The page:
In a two party system, election campaigns are always very costly due to high levels of competition. With only two political parties in the United States, the election campaigns are always expensive. The former congressional representative of Florida 22nd District raised about 3.7 million USD to facilitate his campaign against Allan West, but eventually spent 5.3 million USD on his failed campaign (Tybalt, “Who Runs the U.S.? The Effect of the Two-Party System”). John McCain, the Republican Presidential candidate during the 2008 elections made claims that he lost the elections due to lack of adequate campaign funds. With the competition resulting from the to-party system, candidates have to rely on donations unless he or she is privately wealthy like New York Mayor, Bloomberg. If the donations are not enough, the candidate will have to rely on funding from their parties, labor unions, activist organizations, or banks. The problem with these fundings is that the sponsor will own the candidate. This limits any politician from effecting any changes on how the country is governed because he will have to conform to donor’s directives failure to which the funding will be withheld (Tybalt, “Who Runs the U.S.? The Effect of the Two-Party System”).
The existence of only two dominant parties in the United States can effectively split the country straight down in the middle. From the results of the recently concluded elections, the popular vote results show that the country was divided into two right in the middle. The polarization in America has been brought by policies and ideologies advocated by the two parties. Some of the conflicting issues, which bring division in the US, include the size of government, budgets, and social issues including gay marriage and abortion. A report by the Quinnipiac Polling Institute shows that the polarization is caused by racial backgrounds and differing lifestyles (Herrnson et al. 62). For example, people living in the urban areas have a higher possibility of voting the democrats unlike those in the rural areas who will vote for the republicans. During the 2012 elections, married whites who attend church regularly voted for Mitt Romney while the non-whites who are less religious voted for Obama (Tybalt, “Who Runs the U.S.? The Effect of the Two-Party System”). In addition, Democrats had more support from the women population while the Republicans had relatively more support from men.
The existence of only two major prevents any government from fulfilling its election promises and thus satisfying the interests of the citizens. The existence of only two parties creates conflict in any government. Most of the government officials will spend most of their time in office debating rather than doing their respective jobs (Berlatsky 19). Instead of the Republicans and the Democrats working together and finding the middle ground in creating and implementing policies, they focus on proving to the electorate that the other party is wrong and incompetent. Besides, it makes others think that their opinions do not matter because they lack representation. People who are strong partisan in their parties have fixed minds, and they do not candidly listen to both viewpoints of any issue (Agyemang, “America needs a multi-party system”). They listen and abide only for what it fits into their ideology rather than being open to the numerous solutions available to them. Many parties in the United States will hence cure this problem.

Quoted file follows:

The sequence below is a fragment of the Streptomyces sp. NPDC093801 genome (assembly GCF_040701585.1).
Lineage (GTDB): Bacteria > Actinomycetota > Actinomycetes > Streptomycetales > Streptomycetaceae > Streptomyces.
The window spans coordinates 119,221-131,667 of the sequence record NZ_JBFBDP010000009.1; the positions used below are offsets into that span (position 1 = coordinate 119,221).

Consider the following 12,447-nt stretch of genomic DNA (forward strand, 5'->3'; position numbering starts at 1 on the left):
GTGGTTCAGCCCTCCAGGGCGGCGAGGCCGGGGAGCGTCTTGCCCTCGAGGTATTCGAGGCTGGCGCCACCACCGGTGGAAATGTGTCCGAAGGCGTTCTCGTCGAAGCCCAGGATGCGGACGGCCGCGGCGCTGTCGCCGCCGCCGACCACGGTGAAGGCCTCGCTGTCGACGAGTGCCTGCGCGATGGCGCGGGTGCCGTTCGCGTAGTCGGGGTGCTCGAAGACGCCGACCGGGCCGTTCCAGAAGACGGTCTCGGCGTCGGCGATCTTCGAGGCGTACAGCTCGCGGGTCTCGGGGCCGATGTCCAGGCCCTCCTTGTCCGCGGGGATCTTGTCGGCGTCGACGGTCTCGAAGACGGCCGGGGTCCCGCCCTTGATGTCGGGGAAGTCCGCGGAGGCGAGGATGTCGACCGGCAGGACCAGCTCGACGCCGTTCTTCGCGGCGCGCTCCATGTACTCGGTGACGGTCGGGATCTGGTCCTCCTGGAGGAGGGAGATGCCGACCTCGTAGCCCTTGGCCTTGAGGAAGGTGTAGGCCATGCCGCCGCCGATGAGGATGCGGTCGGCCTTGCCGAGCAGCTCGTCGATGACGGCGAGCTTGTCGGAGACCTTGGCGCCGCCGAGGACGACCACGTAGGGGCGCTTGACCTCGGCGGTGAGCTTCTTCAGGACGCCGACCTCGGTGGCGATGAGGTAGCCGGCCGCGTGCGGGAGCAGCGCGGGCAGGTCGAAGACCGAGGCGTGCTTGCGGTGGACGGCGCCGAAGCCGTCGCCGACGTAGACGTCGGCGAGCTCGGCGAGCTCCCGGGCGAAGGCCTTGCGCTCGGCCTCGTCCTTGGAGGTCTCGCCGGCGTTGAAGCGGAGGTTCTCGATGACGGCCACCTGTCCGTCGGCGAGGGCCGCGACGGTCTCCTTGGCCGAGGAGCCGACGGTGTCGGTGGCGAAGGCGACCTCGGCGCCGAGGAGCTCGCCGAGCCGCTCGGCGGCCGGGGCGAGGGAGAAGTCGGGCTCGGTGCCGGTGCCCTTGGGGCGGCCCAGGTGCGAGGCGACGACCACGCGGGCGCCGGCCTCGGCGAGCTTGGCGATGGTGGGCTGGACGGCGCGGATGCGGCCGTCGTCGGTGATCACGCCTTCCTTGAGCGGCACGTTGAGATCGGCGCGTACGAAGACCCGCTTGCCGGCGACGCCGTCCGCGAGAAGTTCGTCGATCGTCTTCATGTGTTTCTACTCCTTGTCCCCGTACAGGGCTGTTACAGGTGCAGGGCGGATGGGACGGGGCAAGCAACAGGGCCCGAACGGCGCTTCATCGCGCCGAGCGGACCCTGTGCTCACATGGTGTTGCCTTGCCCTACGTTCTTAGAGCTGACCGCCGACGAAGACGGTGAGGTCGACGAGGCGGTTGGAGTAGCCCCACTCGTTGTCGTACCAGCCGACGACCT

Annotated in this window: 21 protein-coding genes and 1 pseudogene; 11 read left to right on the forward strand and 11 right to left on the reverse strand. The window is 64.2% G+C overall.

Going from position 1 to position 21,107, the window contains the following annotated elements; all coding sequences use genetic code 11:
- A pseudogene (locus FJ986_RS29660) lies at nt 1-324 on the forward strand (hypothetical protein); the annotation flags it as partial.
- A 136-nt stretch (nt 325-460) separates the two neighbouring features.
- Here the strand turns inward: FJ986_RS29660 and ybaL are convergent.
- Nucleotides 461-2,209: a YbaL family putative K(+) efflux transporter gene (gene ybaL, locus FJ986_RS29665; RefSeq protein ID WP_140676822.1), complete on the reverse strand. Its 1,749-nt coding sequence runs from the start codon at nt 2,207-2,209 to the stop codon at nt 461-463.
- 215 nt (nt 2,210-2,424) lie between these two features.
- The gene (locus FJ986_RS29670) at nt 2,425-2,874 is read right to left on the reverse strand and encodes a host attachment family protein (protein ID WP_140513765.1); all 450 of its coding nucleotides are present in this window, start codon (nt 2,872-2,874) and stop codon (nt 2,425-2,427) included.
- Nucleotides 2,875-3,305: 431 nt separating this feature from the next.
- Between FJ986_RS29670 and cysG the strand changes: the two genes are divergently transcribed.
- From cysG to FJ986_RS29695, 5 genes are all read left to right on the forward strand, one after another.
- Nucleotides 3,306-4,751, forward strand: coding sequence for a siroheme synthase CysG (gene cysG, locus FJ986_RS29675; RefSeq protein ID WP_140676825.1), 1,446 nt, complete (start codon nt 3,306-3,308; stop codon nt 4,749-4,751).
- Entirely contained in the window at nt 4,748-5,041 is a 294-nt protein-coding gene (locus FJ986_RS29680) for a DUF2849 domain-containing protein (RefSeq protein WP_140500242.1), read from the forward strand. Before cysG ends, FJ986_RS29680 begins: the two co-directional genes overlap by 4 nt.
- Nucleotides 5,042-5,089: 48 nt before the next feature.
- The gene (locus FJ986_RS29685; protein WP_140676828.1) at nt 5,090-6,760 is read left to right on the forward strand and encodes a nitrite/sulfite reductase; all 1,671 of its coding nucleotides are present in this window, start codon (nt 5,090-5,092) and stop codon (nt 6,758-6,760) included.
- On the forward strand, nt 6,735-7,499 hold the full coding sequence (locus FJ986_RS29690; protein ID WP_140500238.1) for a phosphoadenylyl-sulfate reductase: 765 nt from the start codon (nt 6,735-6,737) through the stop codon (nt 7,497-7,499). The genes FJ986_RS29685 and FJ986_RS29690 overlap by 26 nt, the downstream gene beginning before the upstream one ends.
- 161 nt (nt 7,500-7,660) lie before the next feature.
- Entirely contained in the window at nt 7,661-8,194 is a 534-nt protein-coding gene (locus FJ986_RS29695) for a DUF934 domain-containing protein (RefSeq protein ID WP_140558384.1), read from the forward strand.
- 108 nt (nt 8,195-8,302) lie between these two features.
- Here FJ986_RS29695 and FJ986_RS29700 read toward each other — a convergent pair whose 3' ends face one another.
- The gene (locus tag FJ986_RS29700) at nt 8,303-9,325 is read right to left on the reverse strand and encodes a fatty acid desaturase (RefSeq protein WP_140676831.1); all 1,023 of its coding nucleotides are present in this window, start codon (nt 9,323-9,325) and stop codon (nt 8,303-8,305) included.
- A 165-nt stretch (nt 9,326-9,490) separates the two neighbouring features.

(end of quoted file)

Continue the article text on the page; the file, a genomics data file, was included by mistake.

On the other hand, the opponents of the existence of many political parties in the United States argue that two party political system is more reliable and predictable thus benefiting economic growth in the country. The existence of only two parties ensures that unconventional ideas fail to gain any political influence thus reducing the tendency of rapid change in both governments and policies. In addition, they have a belief that the two party system is simple for the electorate because they have only two options and it also easier to govern. In a two party system, there exists harmony and unruliness is less experienced compared to the multi-party system (Green et al. 23). Nonetheless, these arguments are not justified on the basis that the Democrat and the Republican Parties tend to be similar thus limiting the voters options. In the same way, two party system limits any potential change and adoption of new ideas.
In conclusion, the cons of two party political system exceed the pros thus giving an indication that more political parties in the United States than just the Democrat and Republican. A multiparty political system will ensure that there is a real democracy in the United States because the citizens will have a number of options to choose from in the elections period.
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Berlatsky, Noah. Does the U.S. Two-Party System Still Work? Detroit: Greenhaven Press, 2010.
Green, John C, and Daniel J. Coffey. The State of the Parties: The Changing Role of
Contemporary American Politics. Lanham: Rowman & Littlefield Publishers, 2007.
Herrnson, Paul S, and John C. Green. Multiparty Politics in America: Prospects and
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Tybalt. Who Runs the U.S.? The Effect of the Two-Party System. Teen Ink website, 2012. Web.